I had spent three entire months in Havana without house, food and love. And gathering such absences in a single line could be excessive, but there is no other way to say these things unless I tell you that I was hungry almost all the time and that’s why I insanely ate ten pesos pizzas because I was terrified by my guts moving down there, which made me think when began squirming, and those were not good times for that, at least not the best. Or unless I tell you that I almost always came around midnight or one in the morning at a friend’s house for him to think I came with a full stomach and because you can not be abusing of friends and my mother asked me to go back home, that I was born there and not in Havana. Or maybe I should tell you that I was doing this alone, and now I can not remember if I had someone close or not, but remembering in this way, makes me think that by those days I was, as I was saying, without home, food and without even a trace of love. Then I rented a room.
And I began to pay every fucking month an amount of money that easily doubled my earnings at that time. But, I have not told you everything. I knew for a while that things were going to be more or less like that, not because anyone had told me but because I had spent, in fact, more than five years in Havana. But years of college do not add much to these stories because they are reluctant to be part of anything else than themselves. What really matters is that this was my life when I met her at a bar and she told me that I was right, that my life was shit and wished, at least, a little luck.
It all began in a rather ordinary way; it began as most of the time the stories of this type start. It was, I think, a not very cold night in December and I had about an hour sitting in a bar in Cienfuegos with a friend, talking about something, anything, and looking around the red and blue lights the people who were entering with a bright laugh or a good raincoat. We had already smoked half a box of cigarettes I had bought that afternoon when this other girl came through the door and my friend stood up on a jump and began to make signs that between smoke and everything else seemed almost compulsive. Then the girl, with black hair and big eyes that seemed detached from her face, was getting closer with an unforeseen cadence that somehow horrified me. And the night went on in the middle of a horror that trickled from one body to another and that sometimes took a bluish hues and others became purple.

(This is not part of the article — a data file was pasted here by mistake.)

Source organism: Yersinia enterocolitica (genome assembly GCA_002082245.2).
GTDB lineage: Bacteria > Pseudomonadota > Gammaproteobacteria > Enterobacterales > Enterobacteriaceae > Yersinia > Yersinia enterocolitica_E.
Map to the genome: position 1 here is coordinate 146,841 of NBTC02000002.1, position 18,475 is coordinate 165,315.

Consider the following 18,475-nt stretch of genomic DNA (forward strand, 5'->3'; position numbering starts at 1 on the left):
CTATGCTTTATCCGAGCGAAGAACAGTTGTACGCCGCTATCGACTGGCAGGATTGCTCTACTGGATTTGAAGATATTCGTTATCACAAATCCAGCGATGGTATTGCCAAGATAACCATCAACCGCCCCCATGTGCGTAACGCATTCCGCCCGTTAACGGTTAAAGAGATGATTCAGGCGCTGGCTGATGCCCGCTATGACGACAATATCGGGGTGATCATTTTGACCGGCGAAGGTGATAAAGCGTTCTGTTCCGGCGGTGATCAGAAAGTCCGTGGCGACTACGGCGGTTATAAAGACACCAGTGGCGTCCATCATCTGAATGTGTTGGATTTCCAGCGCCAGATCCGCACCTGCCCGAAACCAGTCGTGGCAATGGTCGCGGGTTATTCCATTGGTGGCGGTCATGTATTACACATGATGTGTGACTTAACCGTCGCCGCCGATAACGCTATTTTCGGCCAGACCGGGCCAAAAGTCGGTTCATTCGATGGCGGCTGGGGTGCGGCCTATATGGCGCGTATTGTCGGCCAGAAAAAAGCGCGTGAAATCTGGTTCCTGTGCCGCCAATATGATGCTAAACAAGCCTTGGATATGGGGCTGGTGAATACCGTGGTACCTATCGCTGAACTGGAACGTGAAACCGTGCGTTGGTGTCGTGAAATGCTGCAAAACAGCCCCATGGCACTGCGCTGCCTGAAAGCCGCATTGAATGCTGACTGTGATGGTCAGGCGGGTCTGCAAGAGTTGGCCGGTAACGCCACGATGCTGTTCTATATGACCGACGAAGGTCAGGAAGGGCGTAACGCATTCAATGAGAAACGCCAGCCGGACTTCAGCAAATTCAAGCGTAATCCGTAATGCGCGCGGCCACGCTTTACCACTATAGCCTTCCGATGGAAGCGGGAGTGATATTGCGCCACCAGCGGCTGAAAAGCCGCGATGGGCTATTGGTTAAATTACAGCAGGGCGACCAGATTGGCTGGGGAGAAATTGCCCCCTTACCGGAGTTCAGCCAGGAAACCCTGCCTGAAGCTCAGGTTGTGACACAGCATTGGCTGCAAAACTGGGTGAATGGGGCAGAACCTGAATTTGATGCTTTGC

She sat at the table and told me that in fact, as my friend had said me, she had an apartment in Havana, near Carlos III Street, that belonged to an uncle who had left the country in the late nineties or something like that, and that she had long time looking for someone reliable to take care of the place, which, as it had been closed for certain time, had a terrible humidity and had to be repaired a bit. She added she was not cared about the money and that I did not have to pay her immediately and the fee would be very cheap. Finally she asked me the name.